The man looks like an Easter egg... )



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Why can't I get you right? I scraped off all of Peter's lumpy, indistinct eye paint this afternoon and redid his eyes yet again. I also styled his mohawk with diluted glue so that it stands in the appropriate position.

Peter is really hard to photograph. His dark skin and his black T-shirt just absorb light. I think I need to change his shirt.

Read more... )

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I made some 1:6 scale spaghetti this week. At first I coveted Rement's Fun Meals #8, Spaghetti and Meatballs, but it's out of print and running at ridiculous prices on Ebay. I am not paying $20.00 for a plate of plastic spaghetti! I don't even pay that much for a plate of real spaghetti.

Anyway, I decided to make my own. I mixed up some yellowish tan polymer clay and rolled it into a long thin string. The I swirled the string into a pile and cured it. After curing, I added sauce. The lumpy consistency of the acrylic paint worked in my favor, giving the appearance of tomato chunks and possibly pieces of ground beef.
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A smallipop, of course!

I finished making a bunch of 1:6 scale lollipops last night and tonight by modifying a tutorial by Linda Chang on WonderHowTo. She uses polymer clay for both lollipop sticks and the candy parts themselves, but I used toothpicks painted white, trimmed down and sealed with matte varnish for my sticks. I also lacked any colors of polymer clay besides white, so I tinted my clay with shaved chalk pastels, which worked really well! I was able to get surprisingly vivid colors, especially in my second batch of pops [red/white/purple].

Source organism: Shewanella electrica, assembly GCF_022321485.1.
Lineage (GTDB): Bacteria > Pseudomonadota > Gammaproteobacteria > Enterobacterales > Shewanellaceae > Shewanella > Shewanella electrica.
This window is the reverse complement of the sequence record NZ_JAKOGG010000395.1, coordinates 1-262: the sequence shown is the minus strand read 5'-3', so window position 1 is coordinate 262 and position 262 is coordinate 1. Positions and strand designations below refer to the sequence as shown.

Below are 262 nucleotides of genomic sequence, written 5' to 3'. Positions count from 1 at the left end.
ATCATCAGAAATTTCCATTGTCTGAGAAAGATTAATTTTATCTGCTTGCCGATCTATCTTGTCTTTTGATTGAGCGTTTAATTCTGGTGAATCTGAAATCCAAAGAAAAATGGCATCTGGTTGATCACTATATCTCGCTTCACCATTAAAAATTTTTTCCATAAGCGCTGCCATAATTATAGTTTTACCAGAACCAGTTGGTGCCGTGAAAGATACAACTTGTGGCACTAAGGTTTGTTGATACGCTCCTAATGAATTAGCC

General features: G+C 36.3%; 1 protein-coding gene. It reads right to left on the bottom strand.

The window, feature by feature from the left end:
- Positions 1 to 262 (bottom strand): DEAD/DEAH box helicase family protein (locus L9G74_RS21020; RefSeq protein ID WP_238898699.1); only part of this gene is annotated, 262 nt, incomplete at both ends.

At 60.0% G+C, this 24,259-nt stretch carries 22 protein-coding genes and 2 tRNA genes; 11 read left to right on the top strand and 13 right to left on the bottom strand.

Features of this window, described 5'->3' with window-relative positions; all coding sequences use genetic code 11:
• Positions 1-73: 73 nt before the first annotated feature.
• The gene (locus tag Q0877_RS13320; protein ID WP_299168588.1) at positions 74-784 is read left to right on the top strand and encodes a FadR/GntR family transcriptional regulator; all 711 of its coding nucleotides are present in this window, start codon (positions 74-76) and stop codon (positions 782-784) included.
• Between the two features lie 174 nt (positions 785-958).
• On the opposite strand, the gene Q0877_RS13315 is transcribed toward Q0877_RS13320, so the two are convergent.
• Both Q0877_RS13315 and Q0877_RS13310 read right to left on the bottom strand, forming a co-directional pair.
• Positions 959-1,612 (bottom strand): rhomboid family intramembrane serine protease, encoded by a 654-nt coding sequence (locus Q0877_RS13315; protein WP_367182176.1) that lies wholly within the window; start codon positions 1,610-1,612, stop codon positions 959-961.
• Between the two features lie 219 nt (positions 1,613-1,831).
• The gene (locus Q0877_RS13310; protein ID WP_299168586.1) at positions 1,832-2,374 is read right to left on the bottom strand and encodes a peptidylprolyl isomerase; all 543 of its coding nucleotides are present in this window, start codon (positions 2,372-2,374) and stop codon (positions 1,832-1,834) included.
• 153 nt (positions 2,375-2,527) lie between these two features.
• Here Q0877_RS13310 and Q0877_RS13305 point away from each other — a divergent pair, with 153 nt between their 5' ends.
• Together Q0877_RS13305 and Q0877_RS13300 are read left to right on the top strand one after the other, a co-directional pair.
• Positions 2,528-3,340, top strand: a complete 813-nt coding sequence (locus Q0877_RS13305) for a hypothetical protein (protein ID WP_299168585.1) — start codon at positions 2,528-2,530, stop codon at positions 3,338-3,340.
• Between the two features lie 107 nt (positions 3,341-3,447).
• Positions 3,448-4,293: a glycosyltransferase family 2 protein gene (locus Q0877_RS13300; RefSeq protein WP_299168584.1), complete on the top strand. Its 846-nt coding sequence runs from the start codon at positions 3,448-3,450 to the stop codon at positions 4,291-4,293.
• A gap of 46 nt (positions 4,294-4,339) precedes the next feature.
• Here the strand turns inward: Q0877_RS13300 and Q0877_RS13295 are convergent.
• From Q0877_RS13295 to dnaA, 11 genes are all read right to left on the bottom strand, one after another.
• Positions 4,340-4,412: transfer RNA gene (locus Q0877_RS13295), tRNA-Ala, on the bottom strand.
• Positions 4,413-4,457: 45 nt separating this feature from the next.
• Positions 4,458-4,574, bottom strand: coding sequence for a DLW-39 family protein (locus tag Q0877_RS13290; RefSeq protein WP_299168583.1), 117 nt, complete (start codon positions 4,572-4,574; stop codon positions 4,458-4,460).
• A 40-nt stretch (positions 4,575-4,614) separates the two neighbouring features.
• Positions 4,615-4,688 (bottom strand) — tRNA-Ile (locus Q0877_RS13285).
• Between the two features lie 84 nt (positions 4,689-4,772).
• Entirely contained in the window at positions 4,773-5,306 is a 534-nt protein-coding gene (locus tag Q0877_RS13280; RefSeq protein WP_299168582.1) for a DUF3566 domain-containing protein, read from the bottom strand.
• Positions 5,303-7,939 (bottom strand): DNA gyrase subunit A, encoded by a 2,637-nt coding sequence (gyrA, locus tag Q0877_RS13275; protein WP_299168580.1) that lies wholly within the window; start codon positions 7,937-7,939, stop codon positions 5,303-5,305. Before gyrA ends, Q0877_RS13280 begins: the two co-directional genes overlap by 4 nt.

These smallipops were really fun to make because they required very little effort to create a really cool spiral/swirl effect. My favorite smallipops are the green/yellow/white swirls and the red/purple/white ball pop.

Here's Peter and Isabel showing off my smallipops. I love taking pictures of both of them because they have so much expressiveness in their faces. Peter's all "Oh shit!" and Isabel's all "No shit." Read more... )
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Ever since I got the idea for Zombieville to start by Isabel losing her left eyeball, I've been wondering how this would affect her ability to drive a car. From what I can tell, people with monocular vision can still drive in Vermont if they have a certain level of vision in their remaining eye. I have no idea what that level of vision is, however.

Anyway, I initially made the assumption that Isabel's newly acquired monocular vision would require her to give up her car and depend on public transit, a complicated proposition in Vermont. Chittenden County Transportation Authority runs a network of buses throughout the county [yay!], but they all center on downtown Burlington and are scheduled mainly to serve first-shift commuters [boo!]. I was hoping to dedicate at least one subplot to the challenges of being a carless and disabled bus rider.

Even though people with monocular vision may be able to drive in this state in certain circumstances, I think I'll still have Isabel get rid of her car. She and Peter are going to get into a minor accident, which is how they meet and how she starts becoming part of the Zombieville community.

Naturally, in order to have a car crash, Isabel and Peter need to have cars. Great...more 1:6 scale shit. :p

Given my limited storage space and photography area, as well as my penchant for compact cars, I decided that they both drive really small cars. It would be unutterably cool to find a 2009 Toyota Corolla in 1:6 scale and spray paint it silver to make a miniature version of the FLE car. I don't think those are made in cheap playline versions, though.

Cheap playline versions exist, however, of VW Bugs and Smart Fortwos. The first can be found on Ebay with a search under "barbie volkswagen beetle," and they even come in non-pink options! [The pink option appears to be currently in print and therefore much cheaper, though, at least on Amazon. However, deboxed ones in all colors can be had quite inexpensively on Ebay.] The second can be found on Ebay with a search under "moxie girls rc car." You can also find it for rip-off prices on Amazon. Reviews say that it's crappily made, but I don't need it to function as an RC toy. I just need it to sit there and look minorly damaged. Even if it's a little small [as playline cars tend to be], it will still work.